Here, I denotes the inverse calculation of finite field (GF(2 ^{n})), M denotes the multiplication of finite field (GF(2^{n})), and S denotes the squaring of finite field (GF(2^{n})). Since addition of finite field (GF(2^{n})) can be implemented by a bitwise XOR operation, the implementation of addition of finite field (GF(2^{n})) and the speed of the addition operation can be neglected and therefore the addition operation of finite field (GF(2^{n})) is not included in Table 1.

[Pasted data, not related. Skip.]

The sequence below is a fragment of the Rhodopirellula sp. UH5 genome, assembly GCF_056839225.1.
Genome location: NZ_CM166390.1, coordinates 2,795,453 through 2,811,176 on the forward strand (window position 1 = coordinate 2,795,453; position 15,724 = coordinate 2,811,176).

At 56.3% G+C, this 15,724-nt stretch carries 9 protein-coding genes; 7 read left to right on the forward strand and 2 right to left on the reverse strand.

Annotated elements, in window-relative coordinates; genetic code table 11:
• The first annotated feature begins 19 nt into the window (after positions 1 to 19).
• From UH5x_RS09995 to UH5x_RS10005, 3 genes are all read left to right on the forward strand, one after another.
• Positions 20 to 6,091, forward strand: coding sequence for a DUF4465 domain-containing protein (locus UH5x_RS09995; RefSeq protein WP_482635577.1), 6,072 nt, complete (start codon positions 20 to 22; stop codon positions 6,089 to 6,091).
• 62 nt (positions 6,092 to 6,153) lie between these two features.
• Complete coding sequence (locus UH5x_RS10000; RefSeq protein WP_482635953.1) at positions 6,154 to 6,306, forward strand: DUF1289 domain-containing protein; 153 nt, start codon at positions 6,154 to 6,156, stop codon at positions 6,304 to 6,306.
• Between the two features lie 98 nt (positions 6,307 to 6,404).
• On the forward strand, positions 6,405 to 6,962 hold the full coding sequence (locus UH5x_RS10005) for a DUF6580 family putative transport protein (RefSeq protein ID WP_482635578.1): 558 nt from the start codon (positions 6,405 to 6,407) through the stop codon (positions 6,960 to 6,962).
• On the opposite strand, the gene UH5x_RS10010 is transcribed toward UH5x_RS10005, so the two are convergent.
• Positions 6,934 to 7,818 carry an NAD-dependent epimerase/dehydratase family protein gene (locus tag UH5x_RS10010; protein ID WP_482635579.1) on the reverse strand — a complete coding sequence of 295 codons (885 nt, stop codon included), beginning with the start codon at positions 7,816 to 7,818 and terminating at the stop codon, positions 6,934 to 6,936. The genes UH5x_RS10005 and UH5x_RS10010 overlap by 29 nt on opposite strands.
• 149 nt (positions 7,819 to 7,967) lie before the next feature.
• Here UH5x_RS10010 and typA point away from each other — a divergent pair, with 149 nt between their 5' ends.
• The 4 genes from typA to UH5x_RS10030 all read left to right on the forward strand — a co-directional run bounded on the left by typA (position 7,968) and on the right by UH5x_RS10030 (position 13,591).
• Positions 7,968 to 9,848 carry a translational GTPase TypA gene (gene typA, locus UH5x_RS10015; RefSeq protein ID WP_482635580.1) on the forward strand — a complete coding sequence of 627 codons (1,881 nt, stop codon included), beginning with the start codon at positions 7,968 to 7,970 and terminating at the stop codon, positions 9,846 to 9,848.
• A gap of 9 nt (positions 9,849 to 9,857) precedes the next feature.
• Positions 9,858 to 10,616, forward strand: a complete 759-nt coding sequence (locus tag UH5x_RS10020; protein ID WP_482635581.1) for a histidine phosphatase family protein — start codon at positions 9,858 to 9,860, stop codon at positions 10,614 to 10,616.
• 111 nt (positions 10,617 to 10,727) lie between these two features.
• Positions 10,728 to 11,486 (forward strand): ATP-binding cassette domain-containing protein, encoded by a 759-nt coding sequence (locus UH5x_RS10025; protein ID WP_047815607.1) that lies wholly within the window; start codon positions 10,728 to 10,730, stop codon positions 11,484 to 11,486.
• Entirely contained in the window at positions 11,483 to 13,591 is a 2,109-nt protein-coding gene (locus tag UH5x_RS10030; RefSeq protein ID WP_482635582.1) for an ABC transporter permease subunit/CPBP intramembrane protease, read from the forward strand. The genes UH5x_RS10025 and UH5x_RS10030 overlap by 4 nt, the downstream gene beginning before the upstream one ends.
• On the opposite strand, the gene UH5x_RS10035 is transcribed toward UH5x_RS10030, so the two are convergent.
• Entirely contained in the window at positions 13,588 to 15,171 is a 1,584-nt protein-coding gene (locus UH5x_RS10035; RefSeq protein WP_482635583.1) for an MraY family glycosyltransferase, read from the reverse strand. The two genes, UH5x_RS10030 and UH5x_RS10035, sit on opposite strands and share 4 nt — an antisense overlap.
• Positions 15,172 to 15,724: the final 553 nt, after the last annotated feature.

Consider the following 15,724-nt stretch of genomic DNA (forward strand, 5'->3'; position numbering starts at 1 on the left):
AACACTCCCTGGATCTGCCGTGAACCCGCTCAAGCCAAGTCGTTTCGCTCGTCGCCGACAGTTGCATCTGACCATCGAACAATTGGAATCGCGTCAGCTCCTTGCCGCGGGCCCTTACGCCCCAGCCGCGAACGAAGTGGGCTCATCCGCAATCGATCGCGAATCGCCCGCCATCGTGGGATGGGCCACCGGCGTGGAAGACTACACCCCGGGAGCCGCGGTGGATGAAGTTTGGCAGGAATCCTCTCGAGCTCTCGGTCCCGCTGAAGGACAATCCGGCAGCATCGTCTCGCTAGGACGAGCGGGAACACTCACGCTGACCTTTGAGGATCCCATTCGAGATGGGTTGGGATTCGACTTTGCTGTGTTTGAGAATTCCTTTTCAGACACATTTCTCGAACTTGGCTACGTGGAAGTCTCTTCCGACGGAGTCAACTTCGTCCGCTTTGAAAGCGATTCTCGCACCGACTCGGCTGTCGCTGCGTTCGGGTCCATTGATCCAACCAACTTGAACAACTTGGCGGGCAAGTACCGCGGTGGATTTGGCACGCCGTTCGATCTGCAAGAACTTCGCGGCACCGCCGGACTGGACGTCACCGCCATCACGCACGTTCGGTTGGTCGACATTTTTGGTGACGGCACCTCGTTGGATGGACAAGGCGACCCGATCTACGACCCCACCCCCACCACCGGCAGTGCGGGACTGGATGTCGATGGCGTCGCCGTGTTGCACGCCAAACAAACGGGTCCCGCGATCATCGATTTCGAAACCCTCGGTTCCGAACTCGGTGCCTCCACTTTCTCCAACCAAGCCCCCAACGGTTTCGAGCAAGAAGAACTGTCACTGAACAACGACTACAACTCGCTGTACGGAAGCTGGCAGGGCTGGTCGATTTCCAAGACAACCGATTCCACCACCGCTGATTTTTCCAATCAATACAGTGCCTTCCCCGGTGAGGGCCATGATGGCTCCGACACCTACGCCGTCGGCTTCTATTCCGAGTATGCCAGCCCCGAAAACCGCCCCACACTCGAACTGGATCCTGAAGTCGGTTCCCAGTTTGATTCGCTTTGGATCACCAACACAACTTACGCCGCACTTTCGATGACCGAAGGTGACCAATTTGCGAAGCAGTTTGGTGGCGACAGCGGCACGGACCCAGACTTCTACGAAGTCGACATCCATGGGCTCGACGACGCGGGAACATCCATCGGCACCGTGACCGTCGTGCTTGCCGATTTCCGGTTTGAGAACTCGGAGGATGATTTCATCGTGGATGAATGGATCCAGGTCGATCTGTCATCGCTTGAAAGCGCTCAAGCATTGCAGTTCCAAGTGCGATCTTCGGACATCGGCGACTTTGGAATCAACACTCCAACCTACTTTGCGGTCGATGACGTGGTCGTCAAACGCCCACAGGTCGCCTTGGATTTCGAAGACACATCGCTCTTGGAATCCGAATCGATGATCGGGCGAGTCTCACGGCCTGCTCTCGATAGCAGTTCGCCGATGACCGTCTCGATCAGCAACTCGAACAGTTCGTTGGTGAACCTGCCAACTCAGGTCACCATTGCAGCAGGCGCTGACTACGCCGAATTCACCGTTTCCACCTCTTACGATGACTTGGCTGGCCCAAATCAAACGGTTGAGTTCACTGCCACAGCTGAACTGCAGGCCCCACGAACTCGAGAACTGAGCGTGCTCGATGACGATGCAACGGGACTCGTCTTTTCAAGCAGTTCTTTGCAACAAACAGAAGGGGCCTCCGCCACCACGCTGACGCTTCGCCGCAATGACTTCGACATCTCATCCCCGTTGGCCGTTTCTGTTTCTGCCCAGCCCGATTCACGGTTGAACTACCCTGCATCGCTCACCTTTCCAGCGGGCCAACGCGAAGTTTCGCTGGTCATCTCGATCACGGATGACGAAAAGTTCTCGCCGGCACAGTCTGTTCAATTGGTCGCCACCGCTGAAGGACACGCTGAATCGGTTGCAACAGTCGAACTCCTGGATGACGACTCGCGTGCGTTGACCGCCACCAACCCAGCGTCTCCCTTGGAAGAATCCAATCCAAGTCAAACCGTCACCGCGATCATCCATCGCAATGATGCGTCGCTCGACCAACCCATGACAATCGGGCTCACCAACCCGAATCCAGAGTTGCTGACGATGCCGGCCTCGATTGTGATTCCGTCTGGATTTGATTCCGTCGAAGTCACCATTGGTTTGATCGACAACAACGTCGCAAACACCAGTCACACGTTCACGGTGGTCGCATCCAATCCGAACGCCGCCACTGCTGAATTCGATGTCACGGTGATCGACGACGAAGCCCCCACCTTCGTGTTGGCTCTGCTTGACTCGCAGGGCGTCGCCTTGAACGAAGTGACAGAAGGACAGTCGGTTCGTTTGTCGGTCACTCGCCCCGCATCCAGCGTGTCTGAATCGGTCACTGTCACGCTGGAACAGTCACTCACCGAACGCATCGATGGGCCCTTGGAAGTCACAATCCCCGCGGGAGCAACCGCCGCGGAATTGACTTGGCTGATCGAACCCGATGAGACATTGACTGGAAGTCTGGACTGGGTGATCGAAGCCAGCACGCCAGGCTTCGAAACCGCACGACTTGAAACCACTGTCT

The inverse calculation of finite field (GF(2 The present invention provides an inverse calculation circuit robust against timing attack and differential power analysis (DPA) attack. According to an aspect of the present invention, there is provided an inverse calculation circuit. The circuit comprises a random number generator which generates a first random number and a second random number. An inverter receives a plurality of first bits expressing a first element of a finite field as first inputs, and receives a plurality of second bits expressing a second element of the finite field as second inputs. In response to the first and second random numbers, a plurality of third bits expressing the inverse elements of the first element are output. According to another aspect of the present invention, there is provided an inverse calculation method comprising: generating a first random number and a second random number; and receiving a plurality of first bits expressing a first element of a finite field as first inputs, receiving a plurality of second bits expressing a second element of the finite field as second inputs, and in response to the first and second random numbers, outputting a plurality of third bits expressing the inverse elements of the first element. According to still another aspect of the present invention, there is provided a computer readable recording medium having embodied thereon a computer program that implements an inverse calculation method comprising: generating a first random number and a second random number; and receiving a plurality of first bits expressing a first element of a finite field as first inputs, receiving a plurality of second bits expressing a second element of the finite field as second inputs, and in response to the first and second random numbers, outputting a plurality of third bits expressing the inverse elements of the first element. The first random number is generated at a time that is later than the time at which the second random number is generated. The first random number is formed with 2 bits, and the second random number is greater than 2n and less than 3n and n is the degree of the finite field. When the plurality of first bits and the plurality of third bits are formed with n bits, the plurality of second bits are formed with (n+1) bits. The first random number prevents a differential power analysis (DPA) decryption attack, and the second random number prevents a timing decryption attack. The above and other features and advantages of the present invention will become more apparent by describing in detail exemplary embodiments thereof with reference to the attached drawings in which: The attached drawings for illustrating preferred embodiments of the present invention are referred to in order to gain a sufficient understanding of the present invention, the merits thereof, and the objectives accomplished by the implementation of the present invention. Hereinafter, the present invention will be described in detail by explaining preferred embodiments of the invention with reference to the attached drawings. In the drawings, whenever the same element reappears in subsequent drawings, it is denoted by the same reference numeral. A Montgomery inverse algorithm in a finite field (GF(2